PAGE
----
[CP2K:2612] Re: Questions about printing out unoccupied molecular orbitals (LUMO, LUMO+x)
Teodoro Laino
teodor... at gmail.com
Wed Mar 3 10:43:40 UTC 2010
Again: one should specify that if you use the ADDED_MOS keyword these
(in post-processing) will be considered like occupied orbitals
(irrespective of their occupation number) : see example provided by "zh".
I'm not discussing whether HOMO or LUMO definition holds when using
smearing or not.
I'm just saying that in MO_CUBES it is quite clear what a HOMO or a LUMO
is, in standard conditions. And the same definition still holds if one
classifies the ADDED_MOS as occupied orbitals (even if their occupation
number is zero).
Alternatively after one uses the ADDED_MOS, you should remove the
ADDED_MOS which have occupation number set to zero from the set of
occupied orbitals. This would definitely make all consistent..
Teo
marci wrote:
> I do not fully agree. The ADDED_MOS keyword is mainly thought for
> calculations
> with smeared occupation numbers. In this case the number of partially
> occupies MOs
> is larger than the number of electrons, and definition homo and lumo
> are not anymore a good
> way to classify the MOs
> True is that in the case illustrated by "zh"
> there is no need to add MOs for the SCF and the unoccupied
> states can be safely calculated a posteriori just for printing
> purposes,
> i.e. ADDED_MOS can be set to zero.
>
> cheers
> marcella
>
> On Mar 3, 11:12 am, Teodoro Laino <teodor... at gmail.com> wrote:
>
>> Just a comment:
>>
>> It is not the definition of the NHOMO and NLUMO to be not clear in
>> MO_CUBES rather it is the description of the keyword ADDED_MOS.
>> One should specify in that keyword that the ADDED MOS are considered
>> like HOMOS in post-processing calculations (although they are not filled).
>>
>> Teo
>>
>>
>>
>> marci wrote:
>>
>>> Hi
>>>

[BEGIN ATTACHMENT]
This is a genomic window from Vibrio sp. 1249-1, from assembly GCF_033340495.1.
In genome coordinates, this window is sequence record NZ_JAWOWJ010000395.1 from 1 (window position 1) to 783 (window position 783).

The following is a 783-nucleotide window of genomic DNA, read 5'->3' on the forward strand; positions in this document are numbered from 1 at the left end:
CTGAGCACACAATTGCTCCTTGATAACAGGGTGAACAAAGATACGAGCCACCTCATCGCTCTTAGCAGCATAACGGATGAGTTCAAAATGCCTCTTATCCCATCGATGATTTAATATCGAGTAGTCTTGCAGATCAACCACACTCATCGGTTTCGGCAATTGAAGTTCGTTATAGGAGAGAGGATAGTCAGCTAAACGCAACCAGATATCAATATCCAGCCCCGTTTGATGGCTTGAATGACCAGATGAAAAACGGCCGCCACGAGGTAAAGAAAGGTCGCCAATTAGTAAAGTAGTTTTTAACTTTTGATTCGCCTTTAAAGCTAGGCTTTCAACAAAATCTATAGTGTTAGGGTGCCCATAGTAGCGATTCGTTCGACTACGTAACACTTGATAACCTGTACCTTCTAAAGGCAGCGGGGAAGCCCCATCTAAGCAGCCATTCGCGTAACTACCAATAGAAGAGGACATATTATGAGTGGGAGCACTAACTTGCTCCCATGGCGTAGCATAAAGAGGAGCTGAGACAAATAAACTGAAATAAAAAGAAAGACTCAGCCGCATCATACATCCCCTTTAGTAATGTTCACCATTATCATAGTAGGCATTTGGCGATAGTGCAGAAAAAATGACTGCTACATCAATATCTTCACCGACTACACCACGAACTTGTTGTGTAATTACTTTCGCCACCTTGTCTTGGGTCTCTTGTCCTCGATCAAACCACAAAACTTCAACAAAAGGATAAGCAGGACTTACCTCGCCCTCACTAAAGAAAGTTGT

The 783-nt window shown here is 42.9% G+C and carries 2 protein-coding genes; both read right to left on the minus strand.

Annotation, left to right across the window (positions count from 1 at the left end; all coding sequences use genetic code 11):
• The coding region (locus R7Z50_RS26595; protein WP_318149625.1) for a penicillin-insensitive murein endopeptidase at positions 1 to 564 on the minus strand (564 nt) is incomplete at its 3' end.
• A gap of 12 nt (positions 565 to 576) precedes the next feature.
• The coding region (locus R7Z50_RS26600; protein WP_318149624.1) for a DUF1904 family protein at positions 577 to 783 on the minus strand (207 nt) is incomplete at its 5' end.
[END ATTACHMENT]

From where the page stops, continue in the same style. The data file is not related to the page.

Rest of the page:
>>> Actually, I do not think this is really a problem of the
>>> calculations,
>>> but a misunderstanding in the definition of the MOs.
>>> When you use the keyword ADDED_MOS together with the
>>> diagonalization scheme, at each SCF step all the occupied MOs
>>> plus a number of unoccupied MOs equal to the ADDED_MOS are
>>> computed (eigenvectors, eigenvalues, and occupation numbers).
>>> If you print through the section
>>> &MO
>>> ...
>>> &END
>>> you can get the related eigenvalues and occupations, and from these
>>> the gap.
>>>
>>> Now, if on top of these you print through the section
>>> &MO_CUBES
>>> ...
>>> &END
>>> and you require NLUMO different from zero,
>>> NLUMO states are computed a posteriori, in addition to those
>>> already computed along the SCF procedure. These are therefore higher
>>> in energy, and do not correspond to the lowest LUMOS, but to
>>> the lowest states laying above those already computed.
>>> If you want the cubes of the lowest unoccupied states, and you have
>>> ADDED_MOS
>>> different from zero, you should consider that some of them are
>>> obtained with
>>> the keyword NHOMO.
>>> I agree that in this situation the keyword names NHOMO and NLUMO in
>>> the section MO_CUBES
>>> are misleading.
>>>
>>> kind regards
>>> marcella
>>>
>>> On Mar 2, 5:17 pm, zh <vale... at gmail.com> wrote:
>>>
>>>> In my test calculations, I also found another problem:
>>>> If the keyword "ADDED_MOS" in the section &SCF is set as 0 or 1, the
>>>> LUMO and LUMO+1 orbitals of C6H6 molecule obtained with cp2k will be
>>>> similar to those obtained with other codes.
>>>>
>>>> In the log file, there are two values printed out for the LUMO-HOMO
>>>> gap.
>>>>
>>>> The first value of LUMO-HOMO gap is printed out due to the following
>>>> keyword:
>>>> "
>>>> &MO
>>>> EIGENVALUES
>>>> OCCUPATION_NUMBERS
>>>> &END MO
>>>> "
>>>> This one is reasonable. That is why I say that the unoccupied
>>>> molecular orbitals are already obtained before calling "make_lumo()".
>>>>
>>>> The second value of LUMO-gap is printed out due to the following
>>>> keyword:
>>>> "
>>>> &MO_CUBES
>>>> NHOMO 3
>>>> NLUMO 10
>>>> WRITE_CUBE .TRUE.
>>>> &END MO_CUBES
>>>> "
>>>> While the second one is quite larger than the first one.
>>>>
>
>
More information about the CP2K-user
mailing list